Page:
44. Japan Meteorological Agency (2018) Sea ice in the Arctic and Antarctic areas. Accessed 20 Sept 2018
  45. Jørgensen E (1900) Protophyten und Protozöen im Plankton aus der norwegischen Westküste. Bergens Museumus Aarbog 1899 6:51–112Google Scholar
  46. Jørgensen E (1905) The Protist plankton and the diatoms in bottom samples, plates VIII–XVIII. Bergens Museuns Skrifter 1:49–151Google Scholar
  47. Kozur H, Möstler H (1982) Entactinaria subordo Nov., a new radiolarian suborder. Geologisch Paläontologische Mitteilungen, Innsbruck 11:399–414Google Scholar
  48. Kruglikova SB, Bjørklund KR, Hammer Ø et al (2009) Endemism and speciation in the polycystine radiolarian genus Actinomma in the Arctic Ocean: description of two new species Actinomma georgiin. sp., and A. turidaen. sp. Mar Micropaleontol 72:26–48CrossRefGoogle Scholar
  49. Kruglikova SB, Bjørklund KR, Dolven JK et al (2010) High-rank polycystine radiolarian taxa as tempera- ture proxies in the Nordic Seas. Stratigraphy 7:265–281Google Scholar
  50. Li WK, McLaughlin FA, Lovejoy C et al (2009) Smallest algae thrive as the Arctic Ocean freshens. Science 326:539CrossRefGoogle Scholar
  51. Ling HY, Stadum CJ, Welch ML (1971) Polycystine radiolaria from Bering Sea surface sediments. In: Farinacci, A. (ed) Proceedings of the Second Planktonic Conference, Roma, 1970, Tecnoscienza, pp 705–729Google Scholar
  52. Markus T, Stroeve JC, Miller J (2009) Recent changes in Arctic sea ice melt onset, freezeup, and melt season length. J Geophys Res 114:C12024CrossRefGoogle Scholar
  53. McLaughlin FA, Carmack E, Proshutinsky A et al (2011) The rapid response of the Canada Basin to climate forcing: from bellwether to alarm bells. Oceanography 24:146–159. CrossRefGoogle Scholar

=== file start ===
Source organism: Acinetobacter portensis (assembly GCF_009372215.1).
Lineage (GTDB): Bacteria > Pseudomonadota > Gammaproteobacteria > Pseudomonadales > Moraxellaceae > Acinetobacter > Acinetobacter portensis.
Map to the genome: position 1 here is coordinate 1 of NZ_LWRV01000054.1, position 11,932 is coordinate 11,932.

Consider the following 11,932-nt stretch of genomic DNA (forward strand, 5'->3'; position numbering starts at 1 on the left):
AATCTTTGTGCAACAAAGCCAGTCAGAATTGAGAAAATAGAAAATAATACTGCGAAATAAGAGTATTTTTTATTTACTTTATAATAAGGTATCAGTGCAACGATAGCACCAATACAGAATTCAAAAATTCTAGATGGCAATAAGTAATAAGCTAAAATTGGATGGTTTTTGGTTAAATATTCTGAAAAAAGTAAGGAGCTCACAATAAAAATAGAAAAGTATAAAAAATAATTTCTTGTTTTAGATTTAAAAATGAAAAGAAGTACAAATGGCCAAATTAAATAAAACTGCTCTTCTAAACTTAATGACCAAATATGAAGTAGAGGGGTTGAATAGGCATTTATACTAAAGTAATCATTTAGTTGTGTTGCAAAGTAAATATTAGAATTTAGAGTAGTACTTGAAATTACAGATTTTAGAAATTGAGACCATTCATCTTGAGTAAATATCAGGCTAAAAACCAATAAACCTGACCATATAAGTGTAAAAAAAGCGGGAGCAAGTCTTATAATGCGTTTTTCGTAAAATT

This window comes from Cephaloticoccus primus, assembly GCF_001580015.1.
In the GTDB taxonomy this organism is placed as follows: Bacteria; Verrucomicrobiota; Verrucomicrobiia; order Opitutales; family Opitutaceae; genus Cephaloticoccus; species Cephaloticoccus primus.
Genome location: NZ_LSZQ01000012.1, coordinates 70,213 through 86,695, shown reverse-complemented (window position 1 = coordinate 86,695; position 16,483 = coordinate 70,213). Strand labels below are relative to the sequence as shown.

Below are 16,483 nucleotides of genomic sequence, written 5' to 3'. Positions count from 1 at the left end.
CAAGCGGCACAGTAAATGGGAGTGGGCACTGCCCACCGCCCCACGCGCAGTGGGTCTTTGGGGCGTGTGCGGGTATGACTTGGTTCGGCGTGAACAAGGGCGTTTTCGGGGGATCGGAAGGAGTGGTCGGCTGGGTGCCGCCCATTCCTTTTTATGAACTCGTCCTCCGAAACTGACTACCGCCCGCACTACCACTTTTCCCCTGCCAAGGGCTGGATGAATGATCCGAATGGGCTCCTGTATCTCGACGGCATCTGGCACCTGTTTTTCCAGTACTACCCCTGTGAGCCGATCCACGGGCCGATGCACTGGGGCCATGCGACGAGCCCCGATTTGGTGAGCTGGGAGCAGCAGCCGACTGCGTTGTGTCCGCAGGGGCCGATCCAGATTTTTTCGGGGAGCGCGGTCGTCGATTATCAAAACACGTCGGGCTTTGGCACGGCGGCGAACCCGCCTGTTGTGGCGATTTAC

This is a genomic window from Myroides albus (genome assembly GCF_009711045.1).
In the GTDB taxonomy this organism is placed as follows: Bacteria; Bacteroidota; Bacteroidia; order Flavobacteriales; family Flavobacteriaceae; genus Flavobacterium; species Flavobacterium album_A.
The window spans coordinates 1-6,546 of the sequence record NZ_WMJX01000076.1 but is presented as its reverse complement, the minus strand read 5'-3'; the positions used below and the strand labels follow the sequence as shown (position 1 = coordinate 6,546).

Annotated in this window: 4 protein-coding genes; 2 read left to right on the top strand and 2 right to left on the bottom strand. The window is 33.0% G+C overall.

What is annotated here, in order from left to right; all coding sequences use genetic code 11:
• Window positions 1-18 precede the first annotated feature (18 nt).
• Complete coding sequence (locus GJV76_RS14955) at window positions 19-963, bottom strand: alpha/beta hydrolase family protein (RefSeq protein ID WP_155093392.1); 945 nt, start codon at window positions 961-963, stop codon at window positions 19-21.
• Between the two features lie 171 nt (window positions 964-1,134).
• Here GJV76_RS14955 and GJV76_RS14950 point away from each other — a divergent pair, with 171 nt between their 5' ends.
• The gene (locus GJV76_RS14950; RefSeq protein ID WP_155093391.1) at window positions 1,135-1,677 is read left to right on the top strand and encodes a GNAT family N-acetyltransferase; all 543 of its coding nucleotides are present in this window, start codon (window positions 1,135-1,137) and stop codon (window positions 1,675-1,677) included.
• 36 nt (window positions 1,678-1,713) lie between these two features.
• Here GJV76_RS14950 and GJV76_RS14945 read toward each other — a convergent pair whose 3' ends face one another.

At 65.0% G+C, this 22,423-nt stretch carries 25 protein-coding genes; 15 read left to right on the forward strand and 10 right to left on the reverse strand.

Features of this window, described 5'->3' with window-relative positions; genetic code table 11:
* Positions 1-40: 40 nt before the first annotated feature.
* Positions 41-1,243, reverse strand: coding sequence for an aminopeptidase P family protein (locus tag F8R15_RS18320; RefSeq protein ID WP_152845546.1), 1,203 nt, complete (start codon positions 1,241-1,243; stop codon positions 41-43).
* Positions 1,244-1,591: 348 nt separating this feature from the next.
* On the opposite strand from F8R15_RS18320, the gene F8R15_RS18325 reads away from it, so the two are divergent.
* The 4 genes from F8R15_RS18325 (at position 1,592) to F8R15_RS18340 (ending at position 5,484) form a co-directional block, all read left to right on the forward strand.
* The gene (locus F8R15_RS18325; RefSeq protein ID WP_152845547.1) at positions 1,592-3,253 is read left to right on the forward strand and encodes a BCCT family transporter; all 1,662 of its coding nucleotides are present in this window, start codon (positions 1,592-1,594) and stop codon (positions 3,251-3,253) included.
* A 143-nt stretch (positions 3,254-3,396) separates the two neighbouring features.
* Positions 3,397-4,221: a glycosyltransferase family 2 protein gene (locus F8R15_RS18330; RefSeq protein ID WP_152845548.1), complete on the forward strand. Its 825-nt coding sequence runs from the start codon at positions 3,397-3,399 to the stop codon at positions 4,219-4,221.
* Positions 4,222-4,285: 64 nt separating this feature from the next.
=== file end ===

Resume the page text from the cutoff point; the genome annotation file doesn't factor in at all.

54. Motoda S (1959) Devices of simple plankton apparatus. Mem Fac Fish Hokkaido Univ 7:73–94Google Scholar
  55. Müller J (1858) Über die Thalassicollen, Polycystinen und Acanthometren des Mittelmeeres, Abhandlungen, Jahre 1858. K Preuss Akad Wiss, Berlin, pp 1–62Google Scholar
  56. Niemi A, Meisterhans G, Michel C (2014) Response of under-ice prokaryotes to experimental sea-ice DOM enrichment. Aquat Microb Ecol 73:17–28. CrossRefGoogle Scholar
  57. Nishino S (2013) R/V Mirai cruise report MR13-06, 226 pp. Accessed 30 Mar 2018, JAMSTEC, Yokosuka, Japan
  58. Nishino S (2015) R/V Mirai cruise report MR15-03, 297 pp, Accessed 30 Mar 2018, JAMSTEC, Yokosuka, Japan, 2015
  59. Nishino S, Kikuchi T, Yamamoto-Kawai M et al (2011) Enhancement/reduction of biological pump depends on ocean circulation in the sea-ice reduction regions of the Arctic Ocean. J Oceanogr 67:305–314CrossRefGoogle Scholar
  60. Petrushevskaya MG (1971) Radiolyarii Nassellaria v planktone Mirovogo Okeana, Issledovaniya Fauny Morei, 9, 1–294, (C App., 374–397), Nauka, Leningrad (in Russian)Google Scholar